• Dermatofibroma

    Dermatofibromas are common, benign skin growths most typically found on legs of women. They present as a pinkish brown, firm, scar-like bump. Sometimes, their appearance is attributed to a preceding insect bite, ingrown hair, or other minor injury or trauma. As the skin growths are harmless, no treatment

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  • Dermatomyositis

    Dermatomyositis is a rare disease that causes a skin rash and muscle weakness. The skin rash can present reddish to purplish, dusky discoloration and swelling of the eyelids, particularly the upper eyelids (heliotrope rash). A red rash may also appear on the chest, shoulder, neck or back. Affected individuals

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  • Dyshidrotic Eczema

    Dyshidrotic eczema is a form of eczema that manifests as intensely itchy blisters that develop on the sides of the fingers, toes, palms, or soles. It can be caused by atopic dermatitis, contact dermatitis, or an id reaction (reaction to a skin infection or skin rash at another site). The condition is

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  • Eczema (Dermatitis)

    Eczema refers to a group of conditions characterized by dry, inflamed, and itchy skin. The most common kind of eczema is atopic dermatitis. Other forms of eczema include contact dermatitis, irritant dermatitis, nummular dermatitis, and dyshidrotic eczema. The term eczema is often used by people to refer

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  • Female Pattern Hair Loss (Androgenetic Alopecia)

    Female pattern hair loss, known as androgenetic alopecia, is the counterpart of the more widely recognized male pattern hair loss. Unlike men with a receding hairline and hair loss on the top and front, female pattern hair loss presents with the widening of the part line, which can progress to generalized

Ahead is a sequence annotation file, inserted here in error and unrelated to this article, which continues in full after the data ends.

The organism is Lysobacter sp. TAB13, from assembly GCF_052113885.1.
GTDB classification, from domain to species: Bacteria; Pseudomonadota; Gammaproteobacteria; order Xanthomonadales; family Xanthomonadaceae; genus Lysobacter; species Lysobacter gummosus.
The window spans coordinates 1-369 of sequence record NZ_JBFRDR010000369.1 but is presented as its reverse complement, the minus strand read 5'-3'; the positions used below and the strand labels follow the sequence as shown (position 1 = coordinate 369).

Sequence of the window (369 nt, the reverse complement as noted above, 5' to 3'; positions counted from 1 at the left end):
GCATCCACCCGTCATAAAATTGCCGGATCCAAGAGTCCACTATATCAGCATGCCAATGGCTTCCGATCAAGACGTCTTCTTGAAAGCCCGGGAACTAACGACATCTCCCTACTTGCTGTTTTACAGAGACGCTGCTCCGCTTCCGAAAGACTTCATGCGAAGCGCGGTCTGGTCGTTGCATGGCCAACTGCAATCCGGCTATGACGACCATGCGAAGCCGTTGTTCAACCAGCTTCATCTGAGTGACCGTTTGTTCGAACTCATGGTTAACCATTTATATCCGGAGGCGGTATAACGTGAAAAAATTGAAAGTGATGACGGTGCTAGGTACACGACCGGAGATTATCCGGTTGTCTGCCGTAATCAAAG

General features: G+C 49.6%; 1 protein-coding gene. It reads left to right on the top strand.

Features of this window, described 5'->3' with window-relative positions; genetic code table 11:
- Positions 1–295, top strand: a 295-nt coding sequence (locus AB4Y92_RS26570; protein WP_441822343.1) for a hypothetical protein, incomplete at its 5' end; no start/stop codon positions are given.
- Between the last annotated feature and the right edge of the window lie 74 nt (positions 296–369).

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  • Folliculitis

    Folliculitis is the medical term for inflammation of a hair follicle. It typically presents as pink bumps or pustules (pus filled bumps) centered around a hair follicle. The condition can appear anywhere on the body where there are hairs, including on the face, chest, back, buttocks, and/or legs. The

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  • Frontal Fibrosing Alopecia

    Frontal fibrosing alopecia is a relatively new hair loss condition that was first described in the 1990s. Though initially thought of as a rare condition, frontal fibrosing alopecia has become increasingly more common with the reported incidence increasing worldwide. The cause remains unknown. Classically,

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  • Genital Herpes

    Gential herpes is a sexually transmitted infection caused by an infection with the herpes simplex virus (HSV). There are two types of the herpes simplex virus- herpes simplex virus type 1 (HSV-1) and herpes simplex virus type 2 (HSV-2). Either type can cause genital herpes, but HSV-2 is responsible for

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CHESTERTOWN OFFICE

Office Manager 

and Billing Manager: 

Cheryl Bish

Since 2013

Medical Assistant: 

Chelsie Blackiston

Since 2016


Administrative Assistant: 

Becky Kendall


Administrative Assistant: 

Amy Barrett



CAMBRIDGE OFFICE

Office Manager: 

Darlene Ray



Administrative Assistant:

Cindy Burton

Medical Assistant: Carley Shockley


Medical Assistant: Hillary Weber


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